New BMW 3 Series & Mercedes-Benz C-Class vs Audi A4
BMW has reinvented its 3 Series with new underpinnings, fresh styling and a revised interior in a bid to reclaim leadership of the executive car class against the Audi A4 and Mercedes-Benz C-Clas...
Buying and owning
Costs, equipment, reliability, safety and security
Diesel executive saloons are most popular with company car drivers, who will pay the least tax with the 3 Series, because it emits the least CO2. The A4 costs £12 more per month for 40% taxpayers and the C-Class £17 more.
The 3 Series is also set to retain the most value over three years, but for now there are no discounts. Expect that to change in the coming months, though, most likely making the 3 Series’ PCP finance deals more competitive.
If you’re planning to lease, the 3 Series makes less sense (again, due to the absence of any deals), costing £27 more per month than the A4 and a massive £122 more than the C-Class.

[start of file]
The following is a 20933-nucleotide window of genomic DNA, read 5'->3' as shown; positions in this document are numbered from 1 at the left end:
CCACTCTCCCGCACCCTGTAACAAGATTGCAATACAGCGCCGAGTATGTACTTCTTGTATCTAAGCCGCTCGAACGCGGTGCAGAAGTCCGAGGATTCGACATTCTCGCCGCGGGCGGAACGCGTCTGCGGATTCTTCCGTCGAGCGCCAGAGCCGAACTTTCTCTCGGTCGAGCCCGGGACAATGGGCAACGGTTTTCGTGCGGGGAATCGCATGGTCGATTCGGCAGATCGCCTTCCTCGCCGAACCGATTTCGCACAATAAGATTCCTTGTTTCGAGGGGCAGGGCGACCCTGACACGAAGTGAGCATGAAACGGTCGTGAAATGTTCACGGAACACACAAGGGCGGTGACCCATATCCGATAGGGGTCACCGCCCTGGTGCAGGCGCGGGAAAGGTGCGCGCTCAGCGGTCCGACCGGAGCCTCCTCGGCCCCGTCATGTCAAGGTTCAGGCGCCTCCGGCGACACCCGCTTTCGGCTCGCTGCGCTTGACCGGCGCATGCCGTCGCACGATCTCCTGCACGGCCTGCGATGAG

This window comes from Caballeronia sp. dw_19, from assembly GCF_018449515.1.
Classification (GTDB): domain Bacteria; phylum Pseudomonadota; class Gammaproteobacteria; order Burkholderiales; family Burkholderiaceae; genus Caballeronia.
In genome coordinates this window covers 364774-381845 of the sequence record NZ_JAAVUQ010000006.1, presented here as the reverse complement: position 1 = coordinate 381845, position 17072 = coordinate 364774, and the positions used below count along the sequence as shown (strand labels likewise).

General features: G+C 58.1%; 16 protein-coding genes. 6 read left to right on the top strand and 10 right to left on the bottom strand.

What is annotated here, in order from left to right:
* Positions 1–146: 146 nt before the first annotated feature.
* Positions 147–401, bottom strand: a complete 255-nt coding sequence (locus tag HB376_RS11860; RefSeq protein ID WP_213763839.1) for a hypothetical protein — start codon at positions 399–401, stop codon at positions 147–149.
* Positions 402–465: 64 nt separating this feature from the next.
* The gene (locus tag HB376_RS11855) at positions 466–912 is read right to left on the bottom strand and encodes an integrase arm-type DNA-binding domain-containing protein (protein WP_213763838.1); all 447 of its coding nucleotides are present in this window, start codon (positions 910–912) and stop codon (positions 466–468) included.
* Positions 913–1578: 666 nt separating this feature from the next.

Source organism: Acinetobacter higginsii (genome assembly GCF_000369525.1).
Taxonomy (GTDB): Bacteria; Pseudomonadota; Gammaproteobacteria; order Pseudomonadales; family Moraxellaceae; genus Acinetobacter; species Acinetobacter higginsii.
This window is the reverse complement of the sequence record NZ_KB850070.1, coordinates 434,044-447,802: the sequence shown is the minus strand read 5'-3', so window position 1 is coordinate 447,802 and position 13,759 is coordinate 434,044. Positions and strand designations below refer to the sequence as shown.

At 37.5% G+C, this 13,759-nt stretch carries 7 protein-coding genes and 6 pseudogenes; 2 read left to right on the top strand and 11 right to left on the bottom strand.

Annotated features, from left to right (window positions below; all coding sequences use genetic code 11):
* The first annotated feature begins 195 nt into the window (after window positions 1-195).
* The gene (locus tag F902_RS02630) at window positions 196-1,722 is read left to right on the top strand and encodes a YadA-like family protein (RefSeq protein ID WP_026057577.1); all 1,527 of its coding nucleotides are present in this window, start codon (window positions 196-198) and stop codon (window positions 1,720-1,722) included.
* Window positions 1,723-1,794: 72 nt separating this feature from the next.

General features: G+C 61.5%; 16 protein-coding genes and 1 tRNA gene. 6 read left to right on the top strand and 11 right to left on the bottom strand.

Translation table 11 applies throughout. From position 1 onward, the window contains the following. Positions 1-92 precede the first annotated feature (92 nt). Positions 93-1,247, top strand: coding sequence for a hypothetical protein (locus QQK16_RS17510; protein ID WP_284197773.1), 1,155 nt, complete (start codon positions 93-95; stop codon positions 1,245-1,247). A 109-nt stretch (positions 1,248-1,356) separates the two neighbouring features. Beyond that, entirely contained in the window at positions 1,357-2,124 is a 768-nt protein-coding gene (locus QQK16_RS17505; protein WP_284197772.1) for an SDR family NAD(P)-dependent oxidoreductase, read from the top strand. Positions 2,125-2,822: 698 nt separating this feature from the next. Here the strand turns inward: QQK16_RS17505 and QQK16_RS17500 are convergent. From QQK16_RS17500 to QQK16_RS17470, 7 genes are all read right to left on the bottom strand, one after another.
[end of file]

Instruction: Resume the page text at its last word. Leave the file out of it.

The A4 and 3 Series were closely matched in our True MPG tests, returning 47.8mpg and 47.2mpg. We weren’t able to test the C-Class, but the official figures suggest that it’s marginally the thirstiest.
Each of these cars comes with a decent array of toys, including power-folding mirrors, climate control and either part-leather (A4), part-faux leather (C-Class) or full-leather (3 Series) interior trim.
There are various option packs worth considering on each, but these can bump up the price considerably, and you’ll incur an extra £310 per year in road tax if you push it beyond £40,000.
The 3 Series hasn’t been tested by Euro NCAP yet, while the A4 and C-Class both scored five stars. Each has automatic emergency braking but requires you to spend £1250 (A4 and 3 Series) or £1695 (C-Class) for packs that add more systems, including blindspot monitoring, lane-keeping assistance and adaptive cruise control.
BMW has a better reliability record than Audi and Mercedes. The C-Class has proven particularly troubled, with a lowly rating of 83.1% in our latest survey.
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